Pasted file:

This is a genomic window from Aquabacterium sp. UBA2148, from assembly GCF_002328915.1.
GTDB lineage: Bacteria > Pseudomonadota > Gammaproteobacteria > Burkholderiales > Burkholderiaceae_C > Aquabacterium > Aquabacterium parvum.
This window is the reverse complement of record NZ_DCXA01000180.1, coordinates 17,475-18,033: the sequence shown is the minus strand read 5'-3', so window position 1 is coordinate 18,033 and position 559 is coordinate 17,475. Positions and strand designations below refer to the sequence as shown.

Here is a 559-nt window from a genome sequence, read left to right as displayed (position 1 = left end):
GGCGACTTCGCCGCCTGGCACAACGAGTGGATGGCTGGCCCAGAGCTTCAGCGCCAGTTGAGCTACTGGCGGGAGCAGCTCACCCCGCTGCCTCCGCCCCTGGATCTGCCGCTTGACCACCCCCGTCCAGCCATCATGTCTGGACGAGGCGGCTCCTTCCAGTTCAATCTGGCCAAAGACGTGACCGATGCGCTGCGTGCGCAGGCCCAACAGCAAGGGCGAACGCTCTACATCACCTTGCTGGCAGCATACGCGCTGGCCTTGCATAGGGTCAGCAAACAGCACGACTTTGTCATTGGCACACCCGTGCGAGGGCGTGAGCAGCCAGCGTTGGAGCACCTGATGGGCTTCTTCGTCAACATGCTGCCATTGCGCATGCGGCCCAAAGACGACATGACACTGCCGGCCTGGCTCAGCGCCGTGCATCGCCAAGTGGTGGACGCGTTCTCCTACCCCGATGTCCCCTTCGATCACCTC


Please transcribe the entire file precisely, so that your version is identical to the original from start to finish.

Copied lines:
This is a genomic window from Aquabacterium sp. UBA2148, from assembly GCF_002328915.1.
GTDB lineage: Bacteria > Pseudomonadota > Gammaproteobacteria > Burkholderiales > Burkholderiaceae_C > Aquabacterium > Aquabacterium parvum.
This window is the reverse complement of record NZ_DCXA01000180.1, coordinates 17,475-18,033: the sequence shown is the minus strand read 5'-3', so window position 1 is coordinate 18,033 and position 559 is coordinate 17,475. Positions and strand designations below refer to the sequence as shown.

Here is a 559-nt window from a genome sequence, read left to right as displayed (position 1 = left end):
GGCGACTTCGCCGCCTGGCACAACGAGTGGATGGCTGGCCCAGAGCTTCAGCGCCAGTTGAGCTACTGGCGGGAGCAGCTCACCCCGCTGCCTCCGCCCCTGGATCTGCCGCTTGACCACCCCCGTCCAGCCATCATGTCTGGACGAGGCGGCTCCTTCCAGTTCAATCTGGCCAAAGACGTGACCGATGCGCTGCGTGCGCAGGCCCAACAGCAAGGGCGAACGCTCTACATCACCTTGCTGGCAGCATACGCGCTGGCCTTGCATAGGGTCAGCAAACAGCACGACTTTGTCATTGGCACACCCGTGCGAGGGCGTGAGCAGCCAGCGTTGGAGCACCTGATGGGCTTCTTCGTCAACATGCTGCCATTGCGCATGCGGCCCAAAGACGACATGACACTGCCGGCCTGGCTCAGCGCCGTGCATCGCCAAGTGGTGGACGCGTTCTCCTACCCCGATGTCCCCTTCGATCACCTC